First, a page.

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    Do you ever just ride without the interval work?

    Realistically two to three 10-20 mile rides between your spin class workouts shouldn't be a big problem from a workload standpoint unless you're pushing hard on all those rides. It sounds like you've gone a bit overboard on the HIIT approach with a lot of intensity and not a lot of foundation for that intensity and then couple no real breaks in a couple of years and I can see why you might dread getting on the bike.

    If you're really in a deep hole as evidenced by things like bad mood swings, insomnia, immune system impacts and the like then yeah probably take a few weeks completely away from the bike and then ramp back into it a bit more slowly with some easy and moderate days in your weekly mix. If you're not quite at that point then just ride for fun, take some easy rides enjoying late summer conditions and don't push to the point where you feel like you're working but just keep it fun. Do some cafe rides just to get out on the bike and don't start any interval timers.

    FWIW, when you get back to it, consider working up to some longer moderate effort rides in your weekly mix. Ten to twenty mile rides are pretty short for most serious cyclist even the Cat 4 women I've coached. Most folks adapt better to be able to handle higher end workload off of some solid aerobic base which does not necessarily mean easy spinning miles but it does usually mean some sustained time on the bike which it doesn't sound like you've been doing. Perhaps a professional risk associated with spin class instruction?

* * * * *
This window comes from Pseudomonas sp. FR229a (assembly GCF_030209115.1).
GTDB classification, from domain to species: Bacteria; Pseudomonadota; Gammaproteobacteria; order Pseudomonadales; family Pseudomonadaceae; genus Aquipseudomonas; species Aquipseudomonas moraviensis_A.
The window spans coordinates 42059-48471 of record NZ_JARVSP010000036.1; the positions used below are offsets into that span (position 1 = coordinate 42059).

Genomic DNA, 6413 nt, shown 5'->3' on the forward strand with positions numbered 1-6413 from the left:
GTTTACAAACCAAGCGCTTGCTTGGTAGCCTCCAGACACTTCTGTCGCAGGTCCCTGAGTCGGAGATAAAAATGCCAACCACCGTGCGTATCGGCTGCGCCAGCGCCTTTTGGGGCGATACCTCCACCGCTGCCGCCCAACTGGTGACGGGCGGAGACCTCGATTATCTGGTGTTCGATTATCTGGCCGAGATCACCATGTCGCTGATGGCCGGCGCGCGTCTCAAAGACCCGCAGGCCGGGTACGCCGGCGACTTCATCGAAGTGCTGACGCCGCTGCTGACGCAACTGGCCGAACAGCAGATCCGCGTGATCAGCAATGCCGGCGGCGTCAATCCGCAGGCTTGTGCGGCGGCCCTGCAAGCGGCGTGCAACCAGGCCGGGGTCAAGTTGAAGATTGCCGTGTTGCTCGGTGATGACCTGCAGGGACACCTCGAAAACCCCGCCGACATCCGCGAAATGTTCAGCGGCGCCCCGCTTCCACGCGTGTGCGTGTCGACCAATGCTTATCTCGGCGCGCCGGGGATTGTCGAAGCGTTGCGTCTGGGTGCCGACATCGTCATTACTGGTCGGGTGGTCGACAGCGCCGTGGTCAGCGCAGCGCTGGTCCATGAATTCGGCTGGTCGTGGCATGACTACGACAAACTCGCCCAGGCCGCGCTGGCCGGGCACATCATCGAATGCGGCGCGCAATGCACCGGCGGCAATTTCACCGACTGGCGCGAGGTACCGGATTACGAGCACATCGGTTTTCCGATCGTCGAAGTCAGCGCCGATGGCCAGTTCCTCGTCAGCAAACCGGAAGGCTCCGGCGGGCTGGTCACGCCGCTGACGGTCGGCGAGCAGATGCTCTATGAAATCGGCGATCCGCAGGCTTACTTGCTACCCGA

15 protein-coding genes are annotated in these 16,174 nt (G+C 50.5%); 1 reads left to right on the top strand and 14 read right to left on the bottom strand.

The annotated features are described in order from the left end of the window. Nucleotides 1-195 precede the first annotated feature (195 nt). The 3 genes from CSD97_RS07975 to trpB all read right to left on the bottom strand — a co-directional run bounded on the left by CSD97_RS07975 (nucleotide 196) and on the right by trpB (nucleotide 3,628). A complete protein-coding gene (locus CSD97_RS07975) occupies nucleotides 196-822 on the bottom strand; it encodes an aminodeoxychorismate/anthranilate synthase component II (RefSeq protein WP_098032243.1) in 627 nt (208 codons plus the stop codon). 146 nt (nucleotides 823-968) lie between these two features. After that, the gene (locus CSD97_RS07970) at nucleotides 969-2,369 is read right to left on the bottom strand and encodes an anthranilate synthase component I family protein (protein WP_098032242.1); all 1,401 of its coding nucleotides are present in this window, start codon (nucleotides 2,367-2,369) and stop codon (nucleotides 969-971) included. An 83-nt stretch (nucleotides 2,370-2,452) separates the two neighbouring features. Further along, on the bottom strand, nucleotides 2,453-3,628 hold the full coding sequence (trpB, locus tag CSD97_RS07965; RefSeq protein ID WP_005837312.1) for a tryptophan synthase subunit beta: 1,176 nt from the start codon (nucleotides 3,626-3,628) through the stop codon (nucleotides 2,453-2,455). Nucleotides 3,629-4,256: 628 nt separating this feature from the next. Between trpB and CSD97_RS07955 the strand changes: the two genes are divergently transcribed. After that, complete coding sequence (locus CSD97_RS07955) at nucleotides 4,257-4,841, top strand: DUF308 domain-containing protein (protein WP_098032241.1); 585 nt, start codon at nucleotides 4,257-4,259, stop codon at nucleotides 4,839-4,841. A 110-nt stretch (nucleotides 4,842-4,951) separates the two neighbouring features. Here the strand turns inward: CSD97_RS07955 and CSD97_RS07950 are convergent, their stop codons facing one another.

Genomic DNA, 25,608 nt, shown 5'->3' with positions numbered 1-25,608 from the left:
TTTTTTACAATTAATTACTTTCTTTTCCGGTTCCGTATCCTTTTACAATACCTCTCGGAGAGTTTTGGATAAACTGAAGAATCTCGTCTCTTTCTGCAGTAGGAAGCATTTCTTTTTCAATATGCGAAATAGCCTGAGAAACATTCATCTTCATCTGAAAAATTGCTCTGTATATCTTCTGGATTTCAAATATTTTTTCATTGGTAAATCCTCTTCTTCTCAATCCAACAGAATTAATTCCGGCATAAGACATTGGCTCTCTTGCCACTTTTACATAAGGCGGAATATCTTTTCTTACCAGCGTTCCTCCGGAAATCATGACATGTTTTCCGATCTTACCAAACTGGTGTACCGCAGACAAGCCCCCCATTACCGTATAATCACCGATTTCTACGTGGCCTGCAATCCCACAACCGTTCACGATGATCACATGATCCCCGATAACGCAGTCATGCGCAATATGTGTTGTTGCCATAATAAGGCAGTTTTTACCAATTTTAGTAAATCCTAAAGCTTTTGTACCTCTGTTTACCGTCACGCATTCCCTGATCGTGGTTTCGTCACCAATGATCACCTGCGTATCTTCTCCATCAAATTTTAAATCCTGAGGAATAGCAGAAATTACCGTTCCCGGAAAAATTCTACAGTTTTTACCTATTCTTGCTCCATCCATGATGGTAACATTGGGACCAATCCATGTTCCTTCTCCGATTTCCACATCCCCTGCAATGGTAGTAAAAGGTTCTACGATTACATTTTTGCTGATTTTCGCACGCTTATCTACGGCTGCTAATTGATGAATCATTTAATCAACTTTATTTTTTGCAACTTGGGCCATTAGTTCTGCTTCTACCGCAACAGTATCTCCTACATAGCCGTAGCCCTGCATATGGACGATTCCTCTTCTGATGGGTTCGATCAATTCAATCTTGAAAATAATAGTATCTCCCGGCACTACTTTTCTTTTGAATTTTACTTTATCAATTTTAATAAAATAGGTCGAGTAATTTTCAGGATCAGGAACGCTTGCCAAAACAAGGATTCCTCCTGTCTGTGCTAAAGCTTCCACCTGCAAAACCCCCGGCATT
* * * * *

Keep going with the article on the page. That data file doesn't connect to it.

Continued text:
If in doubt, shelve the bike for a bit but it sounds a bit unlikely that you're deep into clinical over training as in altered cortisol and hormone levels or deep into anemia or the like but it's certainly possible. I'd probably start by taking a break from the spin class instruction, take some easy unstructured rides with no intervals or hard sections but just trying to rekindle some love for being on the bike and going interesting places. If that doesn't start to turn things around then hang it up for a few weeks and start back on a mellow program ramping back towards more serious work.